Dining at Astrid & Gastón, the original Lima branch that launched 1,000 ships as it were, is a far grander experience than simply picking up a menu and deciding what to eat. And by grand, that doesn’t mean the interior is dripping in chandeliers and solid gold busts, with diamond dust sprinkled every course.
It’s an experience that requires time and energy, a commitment if you will, that is unlike any other culinary one that I’ve certainly had. Some may scoff, saying that pomp and circumstance divert attention from the food, which should be the main attraction.
But I beg to differ: if you had paid good money for the best seats to a Broadway show, you’d want more than off-key singing and some vague plot. You’d want feathers and glitter and girls in high heels. Fortunately, there aren’t any feathers topping any A&G courses, but it is a complete performance that recently led the restaurant to take home the number-one spot in the Latin American version of 50 best Restaurants.
There’s no doubt that Gastón Acurio is synonymous not just with Peruvian cuisine but with Peru itself. Driving around Lima, cabbies are on first-name terms with their nation’s most renowned chef; even if they have never met him, they know exactly who he is, talking about Gastón as if they had just seen him in the local cebichería yesterday. (Who knows, in Peru, anything goes, so maybe they had.)
Founding Astrid & Gastón in 1994 (Astrid, of course, being his pastry-chef wife) in the heart of middle-class Miraflores in a former colonial mansion, A&G is set to move premises and open at Casa Moreyra on February 14, 2014. A colonial mansion on a very different and larger scale in posh San Isidro, it will surely mean this top player can only raise the bar further with respect to Peruvian haute cuisine.
If that is at all possible. In August, I tried El viaje, this winter’s epic tasting menu. The inner immigrant within delighted in this remarkable feat stretching between Liguria and Callao, Lima’s port. Remarkable, because the whole concept transports you back to an autumnal voyage in 1930s Italy.
Open a leather package to find not just a menu replicating a boat ticket but a photo-lined diary, intimate exchanges between an Italian immigrant and his new Spanish-speaking colleagues, a letter from his mother, a postcard of Lima in 1928. While El viaje is haute cuisine at its finest, it also bridges the culinary differences between the two worlds while fusing them. Too much? This is the reason it is the best restaurant in the continent.
The six-page menu comprising 25 stages (fear not, some were one indulgent bite) kicks off with Negroni. Clearly I had no idea what was coming as I simply expected the classic cocktail in a regular glass. Of course not. It was a deconstructed cocktail in a bowl, a little alcoholic concoction poured over the passion fruit and mandarin. Sharp, to the point, a classic Italian start to the meal. And the whole Viaje did not cease to amaze or break down culinary barriers.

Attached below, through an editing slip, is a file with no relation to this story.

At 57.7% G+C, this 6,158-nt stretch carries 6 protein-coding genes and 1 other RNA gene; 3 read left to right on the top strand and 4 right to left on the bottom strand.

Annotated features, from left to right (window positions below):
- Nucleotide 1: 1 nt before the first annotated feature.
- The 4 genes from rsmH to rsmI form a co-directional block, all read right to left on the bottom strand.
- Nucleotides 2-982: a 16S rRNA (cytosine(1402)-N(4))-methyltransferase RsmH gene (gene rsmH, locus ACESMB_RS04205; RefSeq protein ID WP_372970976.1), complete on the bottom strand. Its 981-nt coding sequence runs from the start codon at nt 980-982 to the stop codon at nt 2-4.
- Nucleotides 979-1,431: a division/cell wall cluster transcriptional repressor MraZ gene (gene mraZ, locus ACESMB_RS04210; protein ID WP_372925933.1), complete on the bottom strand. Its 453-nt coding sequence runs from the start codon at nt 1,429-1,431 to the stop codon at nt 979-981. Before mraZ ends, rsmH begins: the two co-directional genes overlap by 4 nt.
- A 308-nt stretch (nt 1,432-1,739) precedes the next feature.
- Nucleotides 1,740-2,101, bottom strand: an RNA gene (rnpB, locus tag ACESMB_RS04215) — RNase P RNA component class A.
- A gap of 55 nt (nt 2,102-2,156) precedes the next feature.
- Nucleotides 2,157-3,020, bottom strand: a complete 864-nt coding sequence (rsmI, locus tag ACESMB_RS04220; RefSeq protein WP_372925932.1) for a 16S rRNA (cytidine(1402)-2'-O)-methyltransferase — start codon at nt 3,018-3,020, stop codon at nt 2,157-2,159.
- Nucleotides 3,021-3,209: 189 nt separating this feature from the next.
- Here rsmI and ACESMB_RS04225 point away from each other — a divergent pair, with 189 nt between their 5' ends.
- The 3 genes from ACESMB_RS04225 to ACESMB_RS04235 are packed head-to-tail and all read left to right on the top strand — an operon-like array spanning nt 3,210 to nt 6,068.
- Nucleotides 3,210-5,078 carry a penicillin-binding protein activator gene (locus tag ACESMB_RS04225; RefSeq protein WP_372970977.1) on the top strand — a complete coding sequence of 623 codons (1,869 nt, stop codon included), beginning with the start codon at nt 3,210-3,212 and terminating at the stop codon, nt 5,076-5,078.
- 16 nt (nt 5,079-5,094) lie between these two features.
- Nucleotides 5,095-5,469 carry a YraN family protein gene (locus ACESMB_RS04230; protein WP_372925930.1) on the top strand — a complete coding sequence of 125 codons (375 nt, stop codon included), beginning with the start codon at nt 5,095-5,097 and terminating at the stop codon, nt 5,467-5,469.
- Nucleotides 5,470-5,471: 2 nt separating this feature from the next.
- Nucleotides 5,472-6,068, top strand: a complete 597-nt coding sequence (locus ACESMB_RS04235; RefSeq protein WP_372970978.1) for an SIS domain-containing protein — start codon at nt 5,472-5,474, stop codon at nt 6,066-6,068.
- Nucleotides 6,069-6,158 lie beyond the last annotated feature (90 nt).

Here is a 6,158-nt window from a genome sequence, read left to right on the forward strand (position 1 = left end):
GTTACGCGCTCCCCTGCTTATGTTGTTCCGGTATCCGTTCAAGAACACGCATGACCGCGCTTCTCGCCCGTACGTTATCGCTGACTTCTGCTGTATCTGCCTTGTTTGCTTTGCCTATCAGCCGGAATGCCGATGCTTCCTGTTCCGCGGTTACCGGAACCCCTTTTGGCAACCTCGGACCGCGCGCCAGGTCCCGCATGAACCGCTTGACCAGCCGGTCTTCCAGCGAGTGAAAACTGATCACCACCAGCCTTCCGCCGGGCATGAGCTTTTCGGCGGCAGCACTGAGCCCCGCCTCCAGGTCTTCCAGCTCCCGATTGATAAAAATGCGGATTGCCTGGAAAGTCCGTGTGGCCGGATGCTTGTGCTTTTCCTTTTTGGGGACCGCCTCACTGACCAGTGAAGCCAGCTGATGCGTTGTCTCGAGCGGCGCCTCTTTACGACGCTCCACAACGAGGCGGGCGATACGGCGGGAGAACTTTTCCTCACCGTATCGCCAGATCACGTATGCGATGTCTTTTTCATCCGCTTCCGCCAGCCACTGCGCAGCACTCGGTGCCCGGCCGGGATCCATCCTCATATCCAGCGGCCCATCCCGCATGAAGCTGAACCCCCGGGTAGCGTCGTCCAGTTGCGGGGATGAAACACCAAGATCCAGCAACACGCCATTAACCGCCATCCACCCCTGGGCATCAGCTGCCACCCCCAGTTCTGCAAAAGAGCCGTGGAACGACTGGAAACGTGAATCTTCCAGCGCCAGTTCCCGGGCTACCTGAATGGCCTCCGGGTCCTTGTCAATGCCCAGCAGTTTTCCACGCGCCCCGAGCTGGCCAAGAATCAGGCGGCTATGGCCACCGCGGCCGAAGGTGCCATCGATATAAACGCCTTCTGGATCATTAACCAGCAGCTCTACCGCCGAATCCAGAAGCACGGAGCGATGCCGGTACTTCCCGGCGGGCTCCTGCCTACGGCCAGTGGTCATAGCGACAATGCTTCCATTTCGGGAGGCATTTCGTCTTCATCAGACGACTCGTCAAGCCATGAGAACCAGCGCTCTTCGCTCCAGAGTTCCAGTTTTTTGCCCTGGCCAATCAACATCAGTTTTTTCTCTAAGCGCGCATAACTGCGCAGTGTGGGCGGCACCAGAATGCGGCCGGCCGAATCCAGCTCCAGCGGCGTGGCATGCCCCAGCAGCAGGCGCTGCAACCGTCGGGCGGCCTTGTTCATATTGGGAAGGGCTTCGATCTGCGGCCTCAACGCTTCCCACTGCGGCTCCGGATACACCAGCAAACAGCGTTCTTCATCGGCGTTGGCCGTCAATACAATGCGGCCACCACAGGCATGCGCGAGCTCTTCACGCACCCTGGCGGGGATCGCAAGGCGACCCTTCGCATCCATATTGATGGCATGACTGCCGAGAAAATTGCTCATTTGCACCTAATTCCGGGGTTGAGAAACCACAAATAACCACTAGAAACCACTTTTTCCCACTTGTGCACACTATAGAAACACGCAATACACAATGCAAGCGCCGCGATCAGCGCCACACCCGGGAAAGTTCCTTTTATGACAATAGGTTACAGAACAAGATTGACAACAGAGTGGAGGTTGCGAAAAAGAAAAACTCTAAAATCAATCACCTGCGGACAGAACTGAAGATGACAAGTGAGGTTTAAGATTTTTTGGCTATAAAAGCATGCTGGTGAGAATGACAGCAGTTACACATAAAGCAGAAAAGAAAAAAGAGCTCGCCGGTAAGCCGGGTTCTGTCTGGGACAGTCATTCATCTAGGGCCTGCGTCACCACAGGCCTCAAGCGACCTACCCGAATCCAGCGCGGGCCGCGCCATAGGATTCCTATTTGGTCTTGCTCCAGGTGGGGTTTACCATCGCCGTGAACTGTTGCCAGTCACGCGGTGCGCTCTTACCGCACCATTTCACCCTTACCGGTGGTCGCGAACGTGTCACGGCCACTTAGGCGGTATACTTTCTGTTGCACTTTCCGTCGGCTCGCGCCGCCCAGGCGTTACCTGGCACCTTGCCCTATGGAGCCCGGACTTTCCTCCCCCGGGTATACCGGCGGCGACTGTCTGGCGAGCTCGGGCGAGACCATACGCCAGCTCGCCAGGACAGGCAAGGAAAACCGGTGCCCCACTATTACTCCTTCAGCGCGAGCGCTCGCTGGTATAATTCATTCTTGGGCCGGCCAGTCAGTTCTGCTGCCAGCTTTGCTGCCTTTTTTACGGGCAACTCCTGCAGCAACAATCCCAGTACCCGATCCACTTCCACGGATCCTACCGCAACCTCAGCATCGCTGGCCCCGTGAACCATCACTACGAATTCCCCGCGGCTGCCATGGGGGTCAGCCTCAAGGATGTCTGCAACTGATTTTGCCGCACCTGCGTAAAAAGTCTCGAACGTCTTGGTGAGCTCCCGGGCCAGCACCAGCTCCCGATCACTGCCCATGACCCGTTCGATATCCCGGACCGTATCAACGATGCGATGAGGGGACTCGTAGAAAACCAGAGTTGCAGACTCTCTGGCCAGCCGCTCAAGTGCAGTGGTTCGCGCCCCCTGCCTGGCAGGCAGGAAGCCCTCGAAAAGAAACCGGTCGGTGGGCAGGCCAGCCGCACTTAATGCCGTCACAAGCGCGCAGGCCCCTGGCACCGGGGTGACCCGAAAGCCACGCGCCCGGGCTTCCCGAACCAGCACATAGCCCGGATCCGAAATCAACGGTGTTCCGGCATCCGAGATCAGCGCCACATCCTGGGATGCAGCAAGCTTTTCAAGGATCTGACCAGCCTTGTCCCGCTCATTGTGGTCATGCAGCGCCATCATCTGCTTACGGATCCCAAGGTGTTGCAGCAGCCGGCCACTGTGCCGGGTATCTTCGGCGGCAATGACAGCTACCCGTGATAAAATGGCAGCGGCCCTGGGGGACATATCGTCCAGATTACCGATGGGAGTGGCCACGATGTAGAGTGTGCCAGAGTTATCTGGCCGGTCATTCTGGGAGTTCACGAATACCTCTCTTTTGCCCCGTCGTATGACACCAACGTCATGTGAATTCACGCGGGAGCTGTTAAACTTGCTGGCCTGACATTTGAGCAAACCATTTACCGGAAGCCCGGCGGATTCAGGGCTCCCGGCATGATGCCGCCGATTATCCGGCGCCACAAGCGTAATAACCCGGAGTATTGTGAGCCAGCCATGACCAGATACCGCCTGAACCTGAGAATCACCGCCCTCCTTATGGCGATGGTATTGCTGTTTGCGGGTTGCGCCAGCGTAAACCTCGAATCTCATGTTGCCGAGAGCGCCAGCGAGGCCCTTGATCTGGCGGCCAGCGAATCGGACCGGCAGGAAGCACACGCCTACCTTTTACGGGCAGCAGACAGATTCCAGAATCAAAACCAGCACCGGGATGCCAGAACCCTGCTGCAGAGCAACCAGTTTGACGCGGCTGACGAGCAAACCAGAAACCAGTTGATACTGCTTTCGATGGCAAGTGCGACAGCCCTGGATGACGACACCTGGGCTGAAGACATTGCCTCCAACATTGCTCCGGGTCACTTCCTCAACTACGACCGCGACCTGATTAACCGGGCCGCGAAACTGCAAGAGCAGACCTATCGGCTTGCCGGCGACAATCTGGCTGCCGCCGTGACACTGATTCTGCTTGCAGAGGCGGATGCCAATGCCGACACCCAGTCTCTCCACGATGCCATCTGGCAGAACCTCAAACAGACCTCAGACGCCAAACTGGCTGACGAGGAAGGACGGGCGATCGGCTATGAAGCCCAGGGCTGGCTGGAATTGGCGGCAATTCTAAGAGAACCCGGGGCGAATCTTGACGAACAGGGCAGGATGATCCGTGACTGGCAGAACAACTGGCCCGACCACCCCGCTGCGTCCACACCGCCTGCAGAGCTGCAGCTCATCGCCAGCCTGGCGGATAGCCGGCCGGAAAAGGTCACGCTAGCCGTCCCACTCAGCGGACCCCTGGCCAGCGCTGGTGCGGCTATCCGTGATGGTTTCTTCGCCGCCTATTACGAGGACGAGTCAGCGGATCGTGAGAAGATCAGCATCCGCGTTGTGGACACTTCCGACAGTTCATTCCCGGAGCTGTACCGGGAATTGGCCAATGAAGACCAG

An aside. Eating is extremely important in Peru and goes beyond sustenance. And any Peruvian tasting menu needs time dedicated to it. I went into Astrid & Gastón at 1.30pm, and left at 6pm. Yes, I was the last to leave, but the penultimate diners only vacated the premises about 15 minutes before me. This really is no ordinary dining experience, and it should be respected.
After the appetite whetter came one of the most innovatively presented courses I’ve ever seen. “The mother says goodbye. Her final gestures of love go into the suitcase.” The thought of the mamma packing some snacks for her bambino is heart-wrenching! But of course, you’ll open your own piece of luggage, leather of course, to reveal five heavenly bite-size chunks of goodness; onion and artichoke antipasto, salted fish with lemon and mascarpone, Parma ham and fruit. Grazie, mamma! Makes moving onto the next course that little bit harder.
Coming up, an awful moment of hindsight involving a small furry friend. At the time I didn’t digest the fact I was scoffing down guinea-pig terrine teamed up with papaya and seeds of other Peruvian fruits served upon the deck of ceramic boat complete with a buxom prow reminiscent of that 1930s ship. Elaborate, yes. Delectable, absolutely. I licked that cuy stacked boat clean with no qualms.
One other absolute plate-licker formed part of the Integration sequence. “Callao receives them. Two countries embrace. Sharing, learning, celebrating…” The book says seafood and solidified cow’s milk are not friends but Peru begs to differ. Dehydrated clams and Parmesan, topped off with a coral bouillon poured in front of you, so perfect and mouth-watering that real-size portions should be made available in a side room. (Just a thought, Gastón.)
Rest assured that you don’t come away in need of a stretcher. Service is well paced, so every last morsel is enjoyed. Wine pairings from the Spanish sommelier are of interest to the Argentine palette given that they run the gamut of Spain, France and Chile — one highlight was a Pinot Blanco from Tiefenbrunner Castel Turmhof winery in Italy, tropical pineapple and fresh minerals in one hit.
Astrid & Gastón is number one in Latin America right now. Save up and splash out at the original that launched 1,000 ships.
El viaje tasting menu: S$500 with wine pairings
Astrid & Gastón
Calle Cantaurias 175,
+51 1242 4422
Buenos Aires Herald, September 22, 2013
Ph: Astrid & Gastón
IF you enjoyed reading about this top restaurant in Lima, check out this piece on the award-winning Central.